China, India agree to take steps for 'peace' on contested border
Iran Press TV
Friday, 11 September 2020 5:58 AM
China and India say they have agreed to take steps to restore "peace and tranquility" on their disputed Himalayan border, where escalated tensions prompted the two nuclear powers to accuse each other of committing border aggression.
Indian Foreign Minister S. Jaishankar met with his Chinese counterpart on the sidelines of the Shanghai Cooperation Organization in the Russian capital, Moscow, on Thursday.
They issued a joint statement, calling for dialogue and disengagement to ease tensions.
China and India have engaged in renewed tensions since a clash in the Ladakh region in mid-June led to the death of 20 Indian troops.
The two sides reached a five-point consensus, including agreements that the current border situation is in neither side's interests and that troops from both sides should quickly disengage in order to ease tensions, according to the statement.
Discussions to de-escalate the situation at the border were "frank" and "constructive," according to the Indian external affairs ministry.
"The two Foreign Ministers agreed that the current situation in the border areas is not in the interest of either side," he said
During the Thursday meeting, the Chinese diplomat told India's Jaishankar that the "imperative is to immediately stop provocations such as firing and other dangerous actions that violate the commitments made by the two sides," China's foreign ministry said in a statement on Friday.
Wang also told Jaishankar all personnel and equipment that have trespassed at the border must be moved and that frontier troops on both sides "must quickly disengage."
A fresh spike in tensions occurred again last week, when Indian soldiers went up to the border line, claimed by India near Pangong Tso, which straddles the frontier.
There they took control of "dominating heights that will give us an advantage over the long term," the Indian official said.
China reacted to the move, saying that India had "illegally crossed the LAC, made provocations, changed the status quo in the border areas and violated bilateral agreements."
On Tuesday, the two sides accused each other of firing in the air at the frontier, known as the Line of Actual Control, where long-standing, mutual protocols prohibit the use of firearms.
Both countries, however, moved thousands of troops as well as tanks, artillery and fighter jets to areas close to the unmarked border.
Russia's Foreign Ministry on Friday said it hoped China and India would find a solution as soon as possible to de-escalate renewed tensions, the Interfax news agency said.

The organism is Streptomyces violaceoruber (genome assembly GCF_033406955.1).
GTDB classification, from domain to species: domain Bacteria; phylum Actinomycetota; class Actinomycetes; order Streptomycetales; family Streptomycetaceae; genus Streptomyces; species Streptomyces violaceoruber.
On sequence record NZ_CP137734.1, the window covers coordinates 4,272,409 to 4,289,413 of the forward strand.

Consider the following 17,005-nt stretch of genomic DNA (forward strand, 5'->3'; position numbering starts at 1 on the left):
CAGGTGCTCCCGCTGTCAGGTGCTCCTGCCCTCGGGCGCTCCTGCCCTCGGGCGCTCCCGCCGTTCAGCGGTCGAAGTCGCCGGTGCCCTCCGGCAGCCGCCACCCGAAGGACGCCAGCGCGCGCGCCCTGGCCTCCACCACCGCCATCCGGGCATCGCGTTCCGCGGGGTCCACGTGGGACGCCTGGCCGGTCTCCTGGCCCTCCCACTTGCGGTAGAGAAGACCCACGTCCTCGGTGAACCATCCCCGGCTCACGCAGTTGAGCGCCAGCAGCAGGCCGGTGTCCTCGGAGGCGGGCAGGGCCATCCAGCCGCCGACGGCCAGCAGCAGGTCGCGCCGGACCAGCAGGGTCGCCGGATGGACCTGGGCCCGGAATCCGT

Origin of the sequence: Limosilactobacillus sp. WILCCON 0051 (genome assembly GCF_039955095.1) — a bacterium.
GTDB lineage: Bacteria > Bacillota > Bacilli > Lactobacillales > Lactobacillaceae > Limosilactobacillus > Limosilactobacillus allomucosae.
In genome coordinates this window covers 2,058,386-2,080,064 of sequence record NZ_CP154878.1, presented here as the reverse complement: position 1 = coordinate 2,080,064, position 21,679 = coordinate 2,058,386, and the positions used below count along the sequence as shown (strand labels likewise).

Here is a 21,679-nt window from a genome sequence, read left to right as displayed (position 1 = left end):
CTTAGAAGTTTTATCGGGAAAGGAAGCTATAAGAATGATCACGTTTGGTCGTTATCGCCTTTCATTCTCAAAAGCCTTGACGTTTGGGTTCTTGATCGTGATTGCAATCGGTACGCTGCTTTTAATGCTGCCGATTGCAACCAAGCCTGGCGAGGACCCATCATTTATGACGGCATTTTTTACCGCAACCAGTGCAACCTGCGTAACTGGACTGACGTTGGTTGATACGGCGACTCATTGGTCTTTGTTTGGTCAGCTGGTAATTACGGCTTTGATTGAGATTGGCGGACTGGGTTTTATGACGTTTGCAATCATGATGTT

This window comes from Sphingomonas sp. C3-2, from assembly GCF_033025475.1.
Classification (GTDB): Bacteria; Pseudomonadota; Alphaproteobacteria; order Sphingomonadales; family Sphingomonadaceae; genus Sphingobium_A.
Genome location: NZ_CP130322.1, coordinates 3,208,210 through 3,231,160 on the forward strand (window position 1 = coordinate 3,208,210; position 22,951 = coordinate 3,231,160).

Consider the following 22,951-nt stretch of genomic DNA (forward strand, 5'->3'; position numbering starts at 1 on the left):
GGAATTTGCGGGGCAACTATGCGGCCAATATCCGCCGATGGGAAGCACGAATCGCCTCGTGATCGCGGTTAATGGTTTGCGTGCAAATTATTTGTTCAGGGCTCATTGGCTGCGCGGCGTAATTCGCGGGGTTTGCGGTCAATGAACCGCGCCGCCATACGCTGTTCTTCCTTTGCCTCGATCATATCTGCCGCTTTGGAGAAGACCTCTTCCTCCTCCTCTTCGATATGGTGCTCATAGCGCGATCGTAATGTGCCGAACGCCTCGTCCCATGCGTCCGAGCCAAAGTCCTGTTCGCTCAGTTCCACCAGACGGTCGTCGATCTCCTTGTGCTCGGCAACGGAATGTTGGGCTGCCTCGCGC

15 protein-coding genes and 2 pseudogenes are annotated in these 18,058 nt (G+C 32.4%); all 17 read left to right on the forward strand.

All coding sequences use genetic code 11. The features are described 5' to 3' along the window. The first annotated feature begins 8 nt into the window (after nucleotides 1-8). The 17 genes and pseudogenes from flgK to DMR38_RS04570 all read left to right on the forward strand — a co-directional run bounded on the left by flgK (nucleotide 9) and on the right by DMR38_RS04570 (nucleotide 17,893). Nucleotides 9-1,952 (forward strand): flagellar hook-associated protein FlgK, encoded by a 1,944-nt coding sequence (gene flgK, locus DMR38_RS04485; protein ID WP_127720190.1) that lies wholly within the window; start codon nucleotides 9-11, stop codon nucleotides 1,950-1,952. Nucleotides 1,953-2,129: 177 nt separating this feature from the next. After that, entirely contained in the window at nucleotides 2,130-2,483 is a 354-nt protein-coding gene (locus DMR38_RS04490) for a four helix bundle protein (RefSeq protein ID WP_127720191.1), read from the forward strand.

'China must be fully prepared if talks fail'
China's official newspaper, the Global Times, said in an editorial published late Thursday that any talks with India should be paired with "war readiness."
"The Chinese side must be fully prepared to take military action when diplomatic engagement fails, and its frontline troops must be able to respond to emergencies, and be ready to fight at any time," said the newspaper.
It warned that if India "keeps following its radical China policy, it will pay a heavy price."
"India has an abnormal confidence in confronting China. It does not have enough strength," the newspaper added.
Chinese President Xi Jinping has stressed that the country will never give up an inch of its territory.
US trying to fish in troubled waters
The United States, which has already engaged in tensions with China on multiple fronts, said it was willing to mediate between Beijing and New Delhi.
Last week, US President Trump said that the situation between Beijing and New Delhi had been "very nasty" and that Washington stood "ready to help."
The Trump administration claims to support India but just last year, it imposed tariffs on the country and planned to restrict H-1B visas issued each year to Indians.
Washington also sells weapons to India at high prices.
Now that conflicts have broken out between China and India, Washington might be trying to provide India with more weapons.
New Delhi, however, has recently turned to Russia for arms purchases, in a move that has prompted Washington to threaten New Delhi with sanctions.
The government of Indian Prime Minister Narendra Modi, which has formerly called on the Trump administration for exemptions from sanctions, said it can make its own arms purchases independently.
Indian external affairs minister said previously that New Delhi would "not be influenced by other countries on what we do in terms of our national security and defense."
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